These Wines Have Got Legs
These Wines Have Got Legs
When I graduated college in 1977 and moved into the Village, I remember shopping, practically on a weekly basis, at Astor Wines & Spirits. That was the “cool” liquor store to shop at, located on Astor Pl., near Joseph Papp’s Public Theater, bright and spacious, and, especially important for me (on an editorial assistant’s salary), truly reasonably-priced liquors and wines. Astor Wines & Spirits moved in shortly after World War ll. “My father (Edwin Fisher) bought the store in 1968,” explains Rob Fisher, COO of the company. Then, about 10 years ago, this famous NYC wine emporium moved down the block to 399 Broadway, into a building with a larger space and a storied past: Thomas De Vinne’s Press factory, which opened in 1886, a handsome brick building designed in the Romanesque Revival style, and one of the city’s most elegant printing companies. De Vinne died in 1914, his printing operation ended in 1922, and in 1966 the structure was designated a New York City landmark and added to the National Register of Historic Places. I live in Princeton, New Jersey now, but I thought it was high time to visit the “new” space, where I had a most enjoyable chat with Fisher and his main wine buyer, Lorena Ascencios. “At 11,000 square-feet, it is about twice the footage of the old store,” notes Fisher. What else makes this space so special? Adds Ascencios, “We are physically the largest wine store in NYC: We carry 3,000 wines and 1,500 spirits, both with great variety, but we also have a different buying philosophy from a lot of other stores. We look for a wine with a story to it. Lots of our wines come from small wineries and importers that we know directly. They’ve often been around for decades or in some cases, centuries.” Both Fisher and Ascencios point out that what a customer will NOT see on their bottles are any Robert Parker labels or other commercial wine ratings. “These are under-the-radar wines, the kinds you won’t find in glossy magazines, those from individual wineries in Italy and France, Morocco, Lebanon, Georgia.” Says Fisher, “You will also see spirits here that you won’t see anywhere else.” Case in point: the wonderful Kings County Moonshine corn whiskey, packaged in a clear medicine bottle, or the three-time distilled rare Mezcal from Oaxaca, Mexico. (Talk about colorful descriptions: The label on this Mezcal—Del Maguey Pechuga—reads that it is made with “wild mountain plums, apples, plantains, almonds and uncooked rice. While it is distilling, a washed chicken breast is suspended in the still and the vapors pass over the pechuga”)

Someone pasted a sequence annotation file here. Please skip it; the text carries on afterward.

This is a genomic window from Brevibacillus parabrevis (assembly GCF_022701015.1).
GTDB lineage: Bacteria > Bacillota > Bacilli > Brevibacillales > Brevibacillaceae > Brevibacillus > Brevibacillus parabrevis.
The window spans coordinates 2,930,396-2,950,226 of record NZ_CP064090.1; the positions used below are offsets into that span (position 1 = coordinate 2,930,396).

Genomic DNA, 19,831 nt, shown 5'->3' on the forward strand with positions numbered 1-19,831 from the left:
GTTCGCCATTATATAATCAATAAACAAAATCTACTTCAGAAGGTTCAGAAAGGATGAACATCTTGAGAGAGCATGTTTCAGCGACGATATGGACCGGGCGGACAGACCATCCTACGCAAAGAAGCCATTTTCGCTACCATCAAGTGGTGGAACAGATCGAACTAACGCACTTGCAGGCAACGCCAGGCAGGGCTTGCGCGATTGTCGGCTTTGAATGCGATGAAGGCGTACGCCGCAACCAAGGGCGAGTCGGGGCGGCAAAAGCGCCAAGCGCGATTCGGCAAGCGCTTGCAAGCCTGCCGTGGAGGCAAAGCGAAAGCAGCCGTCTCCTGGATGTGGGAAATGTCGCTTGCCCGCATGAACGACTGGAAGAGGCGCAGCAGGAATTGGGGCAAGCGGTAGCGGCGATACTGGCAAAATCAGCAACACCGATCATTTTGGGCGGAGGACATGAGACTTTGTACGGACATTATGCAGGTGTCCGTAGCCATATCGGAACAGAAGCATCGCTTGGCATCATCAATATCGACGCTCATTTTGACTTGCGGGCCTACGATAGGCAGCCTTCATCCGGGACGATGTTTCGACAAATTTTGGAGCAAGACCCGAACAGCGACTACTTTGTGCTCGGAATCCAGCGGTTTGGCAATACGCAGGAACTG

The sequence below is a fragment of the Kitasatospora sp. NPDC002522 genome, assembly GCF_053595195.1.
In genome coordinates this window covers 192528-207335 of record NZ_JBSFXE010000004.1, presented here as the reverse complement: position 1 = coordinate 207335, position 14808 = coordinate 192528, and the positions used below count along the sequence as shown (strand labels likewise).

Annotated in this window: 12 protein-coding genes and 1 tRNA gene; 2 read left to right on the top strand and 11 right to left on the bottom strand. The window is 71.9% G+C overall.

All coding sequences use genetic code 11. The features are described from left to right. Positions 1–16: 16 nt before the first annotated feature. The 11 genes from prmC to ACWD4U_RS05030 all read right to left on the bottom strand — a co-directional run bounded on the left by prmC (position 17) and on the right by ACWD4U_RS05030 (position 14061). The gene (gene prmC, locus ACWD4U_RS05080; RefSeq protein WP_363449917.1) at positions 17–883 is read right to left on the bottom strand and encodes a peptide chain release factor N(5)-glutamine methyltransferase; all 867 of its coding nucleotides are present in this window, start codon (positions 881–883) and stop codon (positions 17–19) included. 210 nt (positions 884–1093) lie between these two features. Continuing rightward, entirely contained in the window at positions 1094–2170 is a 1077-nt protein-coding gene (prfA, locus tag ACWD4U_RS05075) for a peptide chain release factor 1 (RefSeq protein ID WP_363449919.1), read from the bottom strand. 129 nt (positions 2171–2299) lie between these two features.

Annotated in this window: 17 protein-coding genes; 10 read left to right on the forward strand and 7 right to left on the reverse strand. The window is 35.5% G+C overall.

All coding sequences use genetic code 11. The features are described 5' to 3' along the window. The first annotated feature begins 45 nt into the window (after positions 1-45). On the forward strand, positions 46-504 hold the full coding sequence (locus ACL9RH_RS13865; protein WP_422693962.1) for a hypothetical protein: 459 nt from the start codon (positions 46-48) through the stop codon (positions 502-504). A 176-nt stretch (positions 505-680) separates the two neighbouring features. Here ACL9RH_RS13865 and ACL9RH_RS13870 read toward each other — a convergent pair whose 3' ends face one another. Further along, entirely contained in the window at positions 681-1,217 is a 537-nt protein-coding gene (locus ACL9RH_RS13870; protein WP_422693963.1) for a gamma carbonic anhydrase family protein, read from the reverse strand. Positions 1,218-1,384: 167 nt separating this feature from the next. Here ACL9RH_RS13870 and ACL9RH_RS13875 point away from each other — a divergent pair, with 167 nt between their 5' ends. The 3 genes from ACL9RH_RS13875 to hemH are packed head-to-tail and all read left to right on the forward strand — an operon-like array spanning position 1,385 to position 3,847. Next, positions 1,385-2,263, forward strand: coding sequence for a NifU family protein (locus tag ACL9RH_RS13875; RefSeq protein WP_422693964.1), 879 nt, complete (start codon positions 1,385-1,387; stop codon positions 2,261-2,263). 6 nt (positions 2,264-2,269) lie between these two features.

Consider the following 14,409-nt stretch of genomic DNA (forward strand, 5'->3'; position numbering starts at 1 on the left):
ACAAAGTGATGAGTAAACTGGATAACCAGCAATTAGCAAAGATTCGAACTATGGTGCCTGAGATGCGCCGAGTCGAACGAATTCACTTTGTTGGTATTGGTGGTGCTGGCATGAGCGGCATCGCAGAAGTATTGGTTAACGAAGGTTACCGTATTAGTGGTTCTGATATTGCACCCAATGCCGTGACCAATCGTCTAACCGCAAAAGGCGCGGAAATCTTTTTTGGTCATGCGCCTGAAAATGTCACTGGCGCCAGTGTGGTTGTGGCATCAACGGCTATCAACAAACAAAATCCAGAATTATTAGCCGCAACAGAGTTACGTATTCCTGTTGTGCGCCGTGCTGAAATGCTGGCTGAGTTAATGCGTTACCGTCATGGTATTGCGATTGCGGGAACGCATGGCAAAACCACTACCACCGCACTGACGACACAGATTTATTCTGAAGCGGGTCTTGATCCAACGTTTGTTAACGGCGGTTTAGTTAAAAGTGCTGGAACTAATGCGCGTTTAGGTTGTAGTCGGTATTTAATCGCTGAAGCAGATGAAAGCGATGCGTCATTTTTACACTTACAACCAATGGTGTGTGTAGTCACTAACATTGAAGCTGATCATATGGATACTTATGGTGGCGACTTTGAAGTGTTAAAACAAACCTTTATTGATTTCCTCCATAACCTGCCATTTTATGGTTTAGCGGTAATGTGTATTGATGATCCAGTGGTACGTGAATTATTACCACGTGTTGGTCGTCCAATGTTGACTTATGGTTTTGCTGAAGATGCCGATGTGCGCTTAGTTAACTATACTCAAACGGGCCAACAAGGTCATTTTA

The cool room, which stores many of the rare wines, is equally as provocative, where you can find such items as red wines from the vineyard of Prince Alberico Boncampagni Ludovisi, Prince of Venosa in Lazio, outside of Rome. As the story goes, the royal recluse meticulously tended to the vineyard on his Fiorano estate, until his daughter married into a well-known, commercial Tuscan wine family So distraught was he that his precious wines might deteriorate in quality under different management, he tore up all his vineyards: The bottles here were retrieved from the original winery in the 1990s, some of the very last bottles left.
Other areas of the store promote local products, such as the "I Love New York” section of all-New York State wines, or the aforementioned Moonshine from Kings County, Brooklyn. Astor also has the largest selection of sakes in NYC, rare dessert wines and, if that weren’t enough weekly themed tastings and classes with often include a welcome cocktail, snacks, an illuminating lecture and follow-up Q&A.
Astor ships to 30 states plus the District of Columbia.
» Astor Wines & Spirits, 399 Lafayette St., 212.674.7600